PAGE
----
Here are some of the articles I’ve been reading around the web lately.
Some suggestions for how to make your personal data”more difficult for attackers to obtain.”
Gordon Marino, a professor of philosophy at St. Olaf College, contemplates the meaning and function of regret, especially the type that he calls “moral regret.”
For those of us who need yet another reminder of how important physical exercise is:
Exercise may be an effective treatment for depression and might even help prevent us from becoming depressed in the first place, according to three timely new studies. The studies pool outcomes from past research involving more than a million men and women and, taken together, strongly suggest that regular exercise alters our bodies and brains in ways that make us resistant to despair.
Common wisdom advises us that there are no right or wrong ways to grieve, that all people handle grief differently and in their own way. This article takes a long look at grief, including a new approach to something called “complicated grief”:
complicated grief is more chronic and more emotionally intense than more typical courses through grief, and it stays at acute levels for longer. Women are more vulnerable to complicated grief than men. It often follows particularly difficult losses that test a person’s emotional and social resources, and where the mourner was deeply attached to the person they are grieving. Researchers estimate complicated grief affects approximately 2 to 3 per cent of the population worldwide. It affects 10 to 20 per cent of people after the death of a spouse or romantic partner, or when the death of a loved one is sudden or violent, and it is even more common among parents who have lost a child. Clinicians are just beginning to acknowledge how debilitating this form of grief can be. But it can be treated.
What I found most interesting here is that this approach to helping people cope with grief involves storytelling:
Grief is a problem of narrative. A story, in order to be told, needs a narrator with a point of view who offers a perspective on what happened. But you can’t narrate if you don’t know who you are… . Plotting out the story restores the narrator and the narrative. Then, you can begin to imagine a new story, a new plot for yourself.
© 2016 by Mary Daniels Brown
A lot of people would like to be able to do what debut novelist Kenneth Zak, a San Diego attorney, did:
Q: You started working on this book during what you’ve called “an adult timeout.” Tell me about that.
A: I had a private practice in law and I had a big house and a pretty good bank account, but I needed more time. So I sold the house and took off for three years. I spent some time on the island of Crete, I went to Bali, I went back to Greece. I spent the three years primarily traveling, surfing, writing and getting back in touch with what it means to live my life. I had a need to dive into a more meaningful existence.
John Wilkens, the interviewer in this piece, describes Zak’s novel, The Poet’s Secret, as a mix of romance and mystery.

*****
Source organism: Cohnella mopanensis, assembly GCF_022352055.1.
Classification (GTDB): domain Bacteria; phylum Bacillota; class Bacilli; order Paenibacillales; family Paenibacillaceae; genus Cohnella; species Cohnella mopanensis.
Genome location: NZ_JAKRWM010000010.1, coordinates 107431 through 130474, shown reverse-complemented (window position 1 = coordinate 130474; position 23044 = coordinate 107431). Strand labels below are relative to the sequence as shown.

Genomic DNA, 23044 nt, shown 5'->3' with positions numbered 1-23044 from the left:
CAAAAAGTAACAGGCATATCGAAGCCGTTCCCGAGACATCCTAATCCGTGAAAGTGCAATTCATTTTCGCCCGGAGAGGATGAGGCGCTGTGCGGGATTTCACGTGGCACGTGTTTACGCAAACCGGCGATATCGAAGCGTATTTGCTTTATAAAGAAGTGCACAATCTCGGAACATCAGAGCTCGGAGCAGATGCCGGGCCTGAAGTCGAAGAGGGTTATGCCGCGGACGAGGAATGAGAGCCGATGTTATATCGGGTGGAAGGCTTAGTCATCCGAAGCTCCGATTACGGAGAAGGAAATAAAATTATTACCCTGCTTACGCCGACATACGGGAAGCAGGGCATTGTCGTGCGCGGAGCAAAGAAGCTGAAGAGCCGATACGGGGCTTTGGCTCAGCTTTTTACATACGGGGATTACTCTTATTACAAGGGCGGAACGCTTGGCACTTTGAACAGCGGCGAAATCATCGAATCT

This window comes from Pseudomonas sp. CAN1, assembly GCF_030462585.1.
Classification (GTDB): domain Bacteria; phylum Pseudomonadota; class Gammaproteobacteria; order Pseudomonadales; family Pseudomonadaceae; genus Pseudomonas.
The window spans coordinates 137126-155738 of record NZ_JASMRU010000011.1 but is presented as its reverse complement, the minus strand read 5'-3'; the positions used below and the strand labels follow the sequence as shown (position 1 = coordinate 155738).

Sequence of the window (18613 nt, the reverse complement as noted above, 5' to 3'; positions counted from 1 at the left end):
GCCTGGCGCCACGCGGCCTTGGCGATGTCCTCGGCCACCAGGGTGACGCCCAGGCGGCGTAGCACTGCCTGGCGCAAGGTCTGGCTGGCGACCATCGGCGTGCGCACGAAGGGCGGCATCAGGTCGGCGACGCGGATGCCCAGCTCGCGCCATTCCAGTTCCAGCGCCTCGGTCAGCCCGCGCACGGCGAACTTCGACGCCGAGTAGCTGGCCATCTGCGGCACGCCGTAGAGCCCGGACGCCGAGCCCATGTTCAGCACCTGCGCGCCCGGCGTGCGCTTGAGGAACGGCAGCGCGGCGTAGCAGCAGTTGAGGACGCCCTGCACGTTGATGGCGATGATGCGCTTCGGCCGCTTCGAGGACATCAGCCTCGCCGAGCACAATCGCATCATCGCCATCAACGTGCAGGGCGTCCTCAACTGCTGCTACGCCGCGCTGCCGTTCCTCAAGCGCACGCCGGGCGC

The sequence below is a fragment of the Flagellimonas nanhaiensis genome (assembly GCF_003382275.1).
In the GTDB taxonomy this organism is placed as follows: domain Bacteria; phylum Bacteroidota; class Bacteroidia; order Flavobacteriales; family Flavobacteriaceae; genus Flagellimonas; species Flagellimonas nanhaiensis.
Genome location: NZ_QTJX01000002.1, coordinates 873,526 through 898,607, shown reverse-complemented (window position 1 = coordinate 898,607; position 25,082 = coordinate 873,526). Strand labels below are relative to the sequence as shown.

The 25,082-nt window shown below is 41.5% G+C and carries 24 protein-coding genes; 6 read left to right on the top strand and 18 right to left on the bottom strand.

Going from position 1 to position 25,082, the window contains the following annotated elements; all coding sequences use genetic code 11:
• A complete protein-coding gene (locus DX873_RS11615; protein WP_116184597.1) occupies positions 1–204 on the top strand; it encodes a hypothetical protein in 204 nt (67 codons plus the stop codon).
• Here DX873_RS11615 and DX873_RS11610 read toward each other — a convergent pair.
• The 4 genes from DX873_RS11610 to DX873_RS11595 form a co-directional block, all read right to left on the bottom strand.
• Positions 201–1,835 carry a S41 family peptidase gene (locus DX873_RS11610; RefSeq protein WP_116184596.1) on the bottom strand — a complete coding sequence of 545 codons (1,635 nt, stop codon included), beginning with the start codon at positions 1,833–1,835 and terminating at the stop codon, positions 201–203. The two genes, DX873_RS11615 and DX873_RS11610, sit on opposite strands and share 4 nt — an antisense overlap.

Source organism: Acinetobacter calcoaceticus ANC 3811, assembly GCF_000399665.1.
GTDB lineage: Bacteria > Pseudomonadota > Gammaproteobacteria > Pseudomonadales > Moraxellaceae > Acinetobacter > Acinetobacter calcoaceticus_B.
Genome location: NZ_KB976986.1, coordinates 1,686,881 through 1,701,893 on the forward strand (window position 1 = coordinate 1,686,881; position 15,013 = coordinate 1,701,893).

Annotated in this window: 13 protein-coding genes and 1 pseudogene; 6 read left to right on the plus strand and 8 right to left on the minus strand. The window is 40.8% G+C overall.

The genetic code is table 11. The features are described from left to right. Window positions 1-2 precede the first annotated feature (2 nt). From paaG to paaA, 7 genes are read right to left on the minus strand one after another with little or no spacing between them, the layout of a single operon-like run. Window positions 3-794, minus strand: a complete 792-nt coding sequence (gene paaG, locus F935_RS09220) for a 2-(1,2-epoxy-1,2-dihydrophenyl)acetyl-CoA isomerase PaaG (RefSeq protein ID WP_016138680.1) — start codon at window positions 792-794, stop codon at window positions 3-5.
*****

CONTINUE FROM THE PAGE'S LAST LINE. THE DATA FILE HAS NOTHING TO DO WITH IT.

What I found most interesting in this interview is Zak’s discussion of how he found the story’s structure. Even though I don’t write fiction, I’ve always thought that the first question a novelist has to answer is “Whose story is this?” When I read a novel, I’m always primarily aware of who is constructing the narrative and how the narrator or point-of-view character shapes the story. Think of Nick Carroway, the narrator of The Great Gatsby, or the different sections of narrative in Gillian Flynn’s Gone Girl.
Zak says that when he began his novel, he had two “images” in mind: One was a poet about to commit suicide, and the other was a young woman seeking love. Zak didn’t know how these two story lines would fit together. He also didn’t know, at the beginning, how the book was going to end:
About two-thirds of the way through the book, I had an idea of what the last line would be. That’s when I realized whose story it was going to be. I swapped chapters one and two and everything crystallized.
OK, I admit that the former English teacher in me is a fool for this kind of article. Here Jeff Haden discusses 20 words often used incorrectly. Since the article occurs on a business-oriented site, many of the terms he talks about occur most frequently in that context (e.g., arbitrate, collusion, libel). But there are also several words that all of us could use some help with, such as literally, total (or totally), and, one of my own personal pet peeves, irregardless, which is NOT a real word.
Added bonus: This is a follow-up to an earlier article. By clicking the link at the beginning of the article, you get two tutorials for the price of one.
Snappy headlines with flashy words work well to gain interest with readers.
In the case of health reporting, however, the overuse of superlative terms such as “breakthrough,” “game changer,” and “cure” was found in a new study to be widespread and may create unrealistic hype about unproven drugs, researchers said.
UPI reports on an analysis of how news sources describe cancer research. Dr. Vinay Prasad, assistant professor of medicine at Oregon Health and Science University’s School of Medicine, warns that journalists may not have the expertise to assign commonly used superlatives. “Because patients and their families turn to media for research and information, we need to raise awareness on this issue,” Prasad said.